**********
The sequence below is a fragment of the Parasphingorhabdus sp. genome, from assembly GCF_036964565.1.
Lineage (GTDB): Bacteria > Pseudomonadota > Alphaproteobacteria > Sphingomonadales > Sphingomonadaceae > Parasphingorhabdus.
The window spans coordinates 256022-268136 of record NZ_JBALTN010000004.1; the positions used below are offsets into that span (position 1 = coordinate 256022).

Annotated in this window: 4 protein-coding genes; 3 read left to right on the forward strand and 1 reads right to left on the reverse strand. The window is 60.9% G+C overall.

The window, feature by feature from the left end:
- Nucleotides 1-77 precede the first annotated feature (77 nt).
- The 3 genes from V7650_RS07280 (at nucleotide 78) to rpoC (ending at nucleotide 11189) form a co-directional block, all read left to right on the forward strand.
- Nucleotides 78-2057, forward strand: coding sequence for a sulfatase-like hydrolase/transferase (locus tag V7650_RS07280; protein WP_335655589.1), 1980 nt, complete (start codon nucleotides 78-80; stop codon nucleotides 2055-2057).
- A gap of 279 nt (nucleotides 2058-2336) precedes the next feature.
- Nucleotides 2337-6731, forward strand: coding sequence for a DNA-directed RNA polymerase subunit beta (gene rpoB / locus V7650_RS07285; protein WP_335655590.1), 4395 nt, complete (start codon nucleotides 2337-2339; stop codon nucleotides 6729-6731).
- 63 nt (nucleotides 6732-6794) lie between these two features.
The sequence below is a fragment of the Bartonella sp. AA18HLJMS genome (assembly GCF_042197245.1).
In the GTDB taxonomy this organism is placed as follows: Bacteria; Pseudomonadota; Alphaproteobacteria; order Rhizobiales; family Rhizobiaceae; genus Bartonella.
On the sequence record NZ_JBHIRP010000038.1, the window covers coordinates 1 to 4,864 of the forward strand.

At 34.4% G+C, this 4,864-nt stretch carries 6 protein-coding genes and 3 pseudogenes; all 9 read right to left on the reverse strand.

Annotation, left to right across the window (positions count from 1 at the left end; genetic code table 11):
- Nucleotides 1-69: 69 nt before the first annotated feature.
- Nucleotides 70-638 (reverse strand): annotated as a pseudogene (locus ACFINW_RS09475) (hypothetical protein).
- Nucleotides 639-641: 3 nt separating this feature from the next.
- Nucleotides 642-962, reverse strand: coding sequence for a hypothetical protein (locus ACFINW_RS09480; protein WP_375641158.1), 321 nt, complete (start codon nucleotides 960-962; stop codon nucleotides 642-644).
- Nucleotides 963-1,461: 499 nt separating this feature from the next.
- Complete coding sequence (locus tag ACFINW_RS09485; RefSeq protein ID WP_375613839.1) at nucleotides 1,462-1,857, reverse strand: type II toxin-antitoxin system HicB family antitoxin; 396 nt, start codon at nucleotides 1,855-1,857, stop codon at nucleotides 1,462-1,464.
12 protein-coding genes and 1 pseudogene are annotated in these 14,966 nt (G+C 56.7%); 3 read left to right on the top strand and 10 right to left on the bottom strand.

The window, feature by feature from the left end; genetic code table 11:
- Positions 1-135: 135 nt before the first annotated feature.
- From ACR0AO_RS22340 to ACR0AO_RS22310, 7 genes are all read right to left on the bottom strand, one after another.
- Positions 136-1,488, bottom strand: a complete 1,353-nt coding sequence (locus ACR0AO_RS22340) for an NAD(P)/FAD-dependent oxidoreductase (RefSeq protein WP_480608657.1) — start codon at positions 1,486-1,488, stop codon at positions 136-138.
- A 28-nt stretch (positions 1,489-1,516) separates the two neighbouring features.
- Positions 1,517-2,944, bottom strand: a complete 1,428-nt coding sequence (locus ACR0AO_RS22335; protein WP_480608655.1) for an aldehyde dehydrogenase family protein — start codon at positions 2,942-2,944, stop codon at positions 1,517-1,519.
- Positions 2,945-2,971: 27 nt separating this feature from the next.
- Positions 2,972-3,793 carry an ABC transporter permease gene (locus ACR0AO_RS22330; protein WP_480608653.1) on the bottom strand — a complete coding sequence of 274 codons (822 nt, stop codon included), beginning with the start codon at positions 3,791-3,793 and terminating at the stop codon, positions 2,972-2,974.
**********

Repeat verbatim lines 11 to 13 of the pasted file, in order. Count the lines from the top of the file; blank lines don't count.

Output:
- 63 nt (nucleotides 6732-6794) lie between these two features.
The sequence below is a fragment of the Bartonella sp. AA18HLJMS genome (assembly GCF_042197245.1).
In the GTDB taxonomy this organism is placed as follows: Bacteria; Pseudomonadota; Alphaproteobacteria; order Rhizobiales; family Rhizobiaceae; genus Bartonella.